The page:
Family restaurants, as you likely know, typically hand out crayons and placemats for children to color on. It gives the kids something to do so they don’t get bored. Usually, your host or hostess will seat you and hand your child a brand new pack of crayons. But have you ever stopped to wonder what exactly that means? If they give you new crayons every time, what are they doing with the old ones?
Bryan Ware was an expert in supply chains and wondered the exact same thing. He was shocked to find out that all the crayons that aren’t taken home simply get thrown away. Unlike pens and pencils, once a crayon is used, even a little bit, people are less likely to want to use it. So, Bryan started The Crayon Initiative.
Using his business experience, he set up an organization to counter the 45-75,000 pounds of crayons that end up in American landfills every year. With that goal in mind, The Crayon Initiative gathers crayons from schools and restaurants that are done with them, melt them down, and remold them into brand new crayons!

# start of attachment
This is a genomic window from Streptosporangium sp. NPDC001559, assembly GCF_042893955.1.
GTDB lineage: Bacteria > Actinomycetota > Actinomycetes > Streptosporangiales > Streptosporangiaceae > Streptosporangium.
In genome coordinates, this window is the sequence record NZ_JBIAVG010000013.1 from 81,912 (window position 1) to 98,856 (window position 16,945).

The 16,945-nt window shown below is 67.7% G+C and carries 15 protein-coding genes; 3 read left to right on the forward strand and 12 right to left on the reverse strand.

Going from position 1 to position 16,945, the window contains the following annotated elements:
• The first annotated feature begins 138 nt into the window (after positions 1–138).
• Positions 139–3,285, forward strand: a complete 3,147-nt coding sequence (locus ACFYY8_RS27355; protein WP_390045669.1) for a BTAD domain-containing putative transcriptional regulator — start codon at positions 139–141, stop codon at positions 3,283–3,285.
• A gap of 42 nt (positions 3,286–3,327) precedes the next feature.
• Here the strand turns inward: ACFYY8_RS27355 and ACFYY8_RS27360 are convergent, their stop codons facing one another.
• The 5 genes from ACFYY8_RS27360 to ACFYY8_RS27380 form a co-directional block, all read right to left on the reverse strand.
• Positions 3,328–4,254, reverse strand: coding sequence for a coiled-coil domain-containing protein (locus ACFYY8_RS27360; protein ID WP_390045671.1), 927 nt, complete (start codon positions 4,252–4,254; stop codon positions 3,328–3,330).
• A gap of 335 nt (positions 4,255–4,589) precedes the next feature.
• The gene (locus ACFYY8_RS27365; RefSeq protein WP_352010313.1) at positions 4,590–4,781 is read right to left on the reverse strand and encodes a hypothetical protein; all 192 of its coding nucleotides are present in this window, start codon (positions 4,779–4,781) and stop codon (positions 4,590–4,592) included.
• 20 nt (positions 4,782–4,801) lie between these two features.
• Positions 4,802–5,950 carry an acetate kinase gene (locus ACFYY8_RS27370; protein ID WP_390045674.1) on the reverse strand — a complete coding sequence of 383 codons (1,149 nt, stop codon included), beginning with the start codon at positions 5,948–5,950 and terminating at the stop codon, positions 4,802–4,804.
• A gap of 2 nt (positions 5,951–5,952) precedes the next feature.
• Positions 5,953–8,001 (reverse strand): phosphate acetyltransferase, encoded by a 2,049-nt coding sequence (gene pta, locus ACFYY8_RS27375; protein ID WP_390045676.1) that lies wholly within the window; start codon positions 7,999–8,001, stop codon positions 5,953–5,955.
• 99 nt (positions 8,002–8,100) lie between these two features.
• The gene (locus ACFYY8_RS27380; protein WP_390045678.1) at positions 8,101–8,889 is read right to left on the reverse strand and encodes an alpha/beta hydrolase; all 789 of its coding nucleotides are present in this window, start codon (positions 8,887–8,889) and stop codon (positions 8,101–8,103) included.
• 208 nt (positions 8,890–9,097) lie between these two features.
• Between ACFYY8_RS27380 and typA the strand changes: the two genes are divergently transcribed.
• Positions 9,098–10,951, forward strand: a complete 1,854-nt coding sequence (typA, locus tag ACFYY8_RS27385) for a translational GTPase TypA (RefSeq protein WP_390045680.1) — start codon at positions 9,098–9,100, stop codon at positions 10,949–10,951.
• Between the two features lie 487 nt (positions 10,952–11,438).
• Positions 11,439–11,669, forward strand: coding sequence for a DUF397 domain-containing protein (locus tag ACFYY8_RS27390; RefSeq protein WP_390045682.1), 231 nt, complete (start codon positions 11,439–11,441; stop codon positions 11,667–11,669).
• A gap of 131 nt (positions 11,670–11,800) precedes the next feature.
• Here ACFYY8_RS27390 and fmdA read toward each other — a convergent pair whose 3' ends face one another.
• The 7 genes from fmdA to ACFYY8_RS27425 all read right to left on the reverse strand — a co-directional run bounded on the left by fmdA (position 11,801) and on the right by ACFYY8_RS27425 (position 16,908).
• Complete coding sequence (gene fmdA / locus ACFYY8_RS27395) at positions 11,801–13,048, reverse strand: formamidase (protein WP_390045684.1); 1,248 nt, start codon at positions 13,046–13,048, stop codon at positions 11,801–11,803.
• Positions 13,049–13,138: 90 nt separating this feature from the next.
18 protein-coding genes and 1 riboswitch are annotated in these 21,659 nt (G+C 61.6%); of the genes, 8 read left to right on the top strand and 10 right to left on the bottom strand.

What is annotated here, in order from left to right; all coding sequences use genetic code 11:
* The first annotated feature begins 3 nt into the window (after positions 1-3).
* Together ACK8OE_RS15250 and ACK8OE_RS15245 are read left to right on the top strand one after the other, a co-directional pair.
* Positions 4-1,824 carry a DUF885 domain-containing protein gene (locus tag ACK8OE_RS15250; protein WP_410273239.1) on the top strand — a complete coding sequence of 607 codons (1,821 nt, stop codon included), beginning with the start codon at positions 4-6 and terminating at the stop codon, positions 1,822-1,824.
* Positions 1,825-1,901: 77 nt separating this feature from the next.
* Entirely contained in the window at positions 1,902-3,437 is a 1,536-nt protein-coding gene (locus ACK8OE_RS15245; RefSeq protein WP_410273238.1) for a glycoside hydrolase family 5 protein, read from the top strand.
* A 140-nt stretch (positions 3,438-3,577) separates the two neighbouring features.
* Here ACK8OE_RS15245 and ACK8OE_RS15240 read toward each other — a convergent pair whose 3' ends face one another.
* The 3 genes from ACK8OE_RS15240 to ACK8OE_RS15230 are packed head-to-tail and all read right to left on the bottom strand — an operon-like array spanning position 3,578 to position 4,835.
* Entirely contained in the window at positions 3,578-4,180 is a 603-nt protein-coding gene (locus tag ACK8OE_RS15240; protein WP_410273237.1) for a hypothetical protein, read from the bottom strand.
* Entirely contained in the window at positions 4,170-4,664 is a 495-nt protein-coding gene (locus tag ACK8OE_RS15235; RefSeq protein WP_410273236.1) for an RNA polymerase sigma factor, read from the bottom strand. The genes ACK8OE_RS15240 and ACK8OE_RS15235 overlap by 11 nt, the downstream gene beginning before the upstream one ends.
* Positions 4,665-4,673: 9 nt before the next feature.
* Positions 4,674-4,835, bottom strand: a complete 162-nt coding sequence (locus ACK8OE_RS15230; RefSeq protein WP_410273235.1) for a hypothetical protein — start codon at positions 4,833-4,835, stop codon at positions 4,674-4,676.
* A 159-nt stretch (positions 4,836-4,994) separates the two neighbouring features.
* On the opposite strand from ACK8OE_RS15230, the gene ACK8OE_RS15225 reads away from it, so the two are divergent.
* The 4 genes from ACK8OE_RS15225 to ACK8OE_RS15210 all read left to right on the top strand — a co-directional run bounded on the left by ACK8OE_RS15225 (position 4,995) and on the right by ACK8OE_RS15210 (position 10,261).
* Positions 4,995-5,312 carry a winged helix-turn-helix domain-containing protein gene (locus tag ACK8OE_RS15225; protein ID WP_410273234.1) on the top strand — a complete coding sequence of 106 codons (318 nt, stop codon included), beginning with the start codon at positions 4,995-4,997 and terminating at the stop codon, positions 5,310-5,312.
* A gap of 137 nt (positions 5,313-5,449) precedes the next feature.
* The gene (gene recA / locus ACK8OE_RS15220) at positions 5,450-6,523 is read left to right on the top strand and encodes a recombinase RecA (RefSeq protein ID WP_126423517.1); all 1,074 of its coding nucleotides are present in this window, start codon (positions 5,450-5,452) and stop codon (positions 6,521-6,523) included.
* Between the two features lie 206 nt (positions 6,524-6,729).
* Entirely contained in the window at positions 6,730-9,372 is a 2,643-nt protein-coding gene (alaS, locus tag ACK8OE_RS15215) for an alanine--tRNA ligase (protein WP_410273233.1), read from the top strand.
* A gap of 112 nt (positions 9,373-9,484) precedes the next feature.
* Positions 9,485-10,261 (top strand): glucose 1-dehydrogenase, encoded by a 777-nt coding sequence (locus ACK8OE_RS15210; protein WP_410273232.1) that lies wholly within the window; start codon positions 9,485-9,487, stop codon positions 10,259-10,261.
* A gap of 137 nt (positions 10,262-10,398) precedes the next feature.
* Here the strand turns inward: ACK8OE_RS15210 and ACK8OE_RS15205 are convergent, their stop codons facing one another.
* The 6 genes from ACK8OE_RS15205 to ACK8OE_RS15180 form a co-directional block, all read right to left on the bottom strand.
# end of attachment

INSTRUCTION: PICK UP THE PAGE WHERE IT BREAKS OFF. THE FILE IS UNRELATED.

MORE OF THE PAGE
These crayons are a little bigger than standard crayons. Working with an occupational therapist, they decided to make the crayons larger so that younger kids and kids with special needs would still be able to handle the crayon with ease.
Once the crayons are made, they are sorted by color and boxed up in brand new cardboard packs!
Once they’re all sorted, the crayons are donated, so those children without crayons of their own can still get the quintessential childhood experience!
Well done, Bryan!